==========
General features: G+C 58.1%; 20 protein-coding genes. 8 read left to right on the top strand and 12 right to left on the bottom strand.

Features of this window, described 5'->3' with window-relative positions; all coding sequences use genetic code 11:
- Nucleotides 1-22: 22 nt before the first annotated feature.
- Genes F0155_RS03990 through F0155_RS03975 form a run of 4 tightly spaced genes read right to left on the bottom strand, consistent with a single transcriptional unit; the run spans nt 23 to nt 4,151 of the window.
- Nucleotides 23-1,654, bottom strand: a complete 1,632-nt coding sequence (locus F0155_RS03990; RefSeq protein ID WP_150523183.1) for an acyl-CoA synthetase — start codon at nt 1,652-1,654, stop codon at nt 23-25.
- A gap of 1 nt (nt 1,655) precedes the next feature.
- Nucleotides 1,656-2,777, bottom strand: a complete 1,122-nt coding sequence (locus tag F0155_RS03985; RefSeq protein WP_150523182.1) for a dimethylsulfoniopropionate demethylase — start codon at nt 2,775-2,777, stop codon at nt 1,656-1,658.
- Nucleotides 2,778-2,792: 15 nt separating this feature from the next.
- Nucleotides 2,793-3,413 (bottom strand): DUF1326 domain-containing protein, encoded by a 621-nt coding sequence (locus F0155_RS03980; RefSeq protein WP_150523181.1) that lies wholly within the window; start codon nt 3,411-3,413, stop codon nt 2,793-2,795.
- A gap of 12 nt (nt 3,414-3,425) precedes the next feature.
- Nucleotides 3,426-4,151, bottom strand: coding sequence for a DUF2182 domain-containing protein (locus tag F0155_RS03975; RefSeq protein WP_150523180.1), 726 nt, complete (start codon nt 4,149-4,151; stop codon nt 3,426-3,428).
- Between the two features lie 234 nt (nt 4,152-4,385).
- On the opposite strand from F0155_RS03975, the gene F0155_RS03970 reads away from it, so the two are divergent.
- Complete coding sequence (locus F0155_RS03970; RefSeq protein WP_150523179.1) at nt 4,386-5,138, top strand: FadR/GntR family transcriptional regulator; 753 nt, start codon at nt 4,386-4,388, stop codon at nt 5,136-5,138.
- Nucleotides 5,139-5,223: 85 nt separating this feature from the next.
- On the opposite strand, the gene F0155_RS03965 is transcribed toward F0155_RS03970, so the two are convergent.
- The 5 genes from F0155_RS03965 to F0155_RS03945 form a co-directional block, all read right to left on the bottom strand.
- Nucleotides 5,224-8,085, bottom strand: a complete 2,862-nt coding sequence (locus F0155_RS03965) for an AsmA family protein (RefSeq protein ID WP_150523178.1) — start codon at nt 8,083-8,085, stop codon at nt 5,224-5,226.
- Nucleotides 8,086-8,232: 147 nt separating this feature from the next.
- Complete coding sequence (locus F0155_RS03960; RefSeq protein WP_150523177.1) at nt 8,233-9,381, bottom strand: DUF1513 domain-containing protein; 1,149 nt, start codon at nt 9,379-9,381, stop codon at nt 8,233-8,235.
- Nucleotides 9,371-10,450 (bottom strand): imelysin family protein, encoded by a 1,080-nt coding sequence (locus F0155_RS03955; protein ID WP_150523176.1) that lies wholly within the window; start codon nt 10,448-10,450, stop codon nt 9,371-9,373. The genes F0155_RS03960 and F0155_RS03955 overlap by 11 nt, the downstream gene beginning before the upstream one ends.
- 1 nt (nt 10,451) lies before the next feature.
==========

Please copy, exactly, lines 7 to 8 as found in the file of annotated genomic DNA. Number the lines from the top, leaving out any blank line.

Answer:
- Nucleotides 1,656-2,777, bottom strand: a complete 1,122-nt coding sequence (locus tag F0155_RS03985; RefSeq protein WP_150523182.1) for a dimethylsulfoniopropionate demethylase — start codon at nt 2,775-2,777, stop codon at nt 1,656-1,658.
- Nucleotides 2,778-2,792: 15 nt separating this feature from the next.